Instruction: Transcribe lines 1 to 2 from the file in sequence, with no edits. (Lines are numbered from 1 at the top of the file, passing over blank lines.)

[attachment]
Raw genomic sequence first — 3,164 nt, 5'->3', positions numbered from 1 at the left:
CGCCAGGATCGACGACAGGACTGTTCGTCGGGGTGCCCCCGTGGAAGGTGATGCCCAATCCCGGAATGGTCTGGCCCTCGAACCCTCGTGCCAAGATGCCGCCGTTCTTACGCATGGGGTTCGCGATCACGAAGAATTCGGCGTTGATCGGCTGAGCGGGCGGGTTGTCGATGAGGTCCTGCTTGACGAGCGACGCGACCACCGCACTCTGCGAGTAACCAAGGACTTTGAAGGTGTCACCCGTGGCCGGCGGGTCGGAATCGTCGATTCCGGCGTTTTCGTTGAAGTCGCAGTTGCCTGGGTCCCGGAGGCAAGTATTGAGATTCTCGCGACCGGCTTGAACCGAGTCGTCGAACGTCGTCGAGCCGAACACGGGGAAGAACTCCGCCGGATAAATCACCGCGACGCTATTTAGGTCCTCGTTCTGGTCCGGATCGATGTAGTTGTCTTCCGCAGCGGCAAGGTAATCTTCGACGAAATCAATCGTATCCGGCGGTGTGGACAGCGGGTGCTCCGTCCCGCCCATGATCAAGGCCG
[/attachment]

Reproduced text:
Raw genomic sequence first — 3,164 nt, 5'->3', positions numbered from 1 at the left:
CGCCAGGATCGACGACAGGACTGTTCGTCGGGGTGCCCCCGTGGAAGGTGATGCCCAATCCCGGAATGGTCTGGCCCTCGAACCCTCGTGCCAAGATGCCGCCGTTCTTACGCATGGGGTTCGCGATCACGAAGAATTCGGCGTTGATCGGCTGAGCGGGCGGGTTGTCGATGAGGTCCTGCTTGACGAGCGACGCGACCACCGCACTCTGCGAGTAACCAAGGACTTTGAAGGTGTCACCCGTGGCCGGCGGGTCGGAATCGTCGATTCCGGCGTTTTCGTTGAAGTCGCAGTTGCCTGGGTCCCGGAGGCAAGTATTGAGATTCTCGCGACCGGCTTGAACCGAGTCGTCGAACGTCGTCGAGCCGAACACGGGGAAGAACTCCGCCGGATAAATCACCGCGACGCTATTTAGGTCCTCGTTCTGGTCCGGATCGATGTAGTTGTCTTCCGCAGCGGCAAGGTAATCTTCGACGAAATCAATCGTATCCGGCGGTGTGGACAGCGGGTGCTCCGTCCCGCCCATGATCAAGGCCG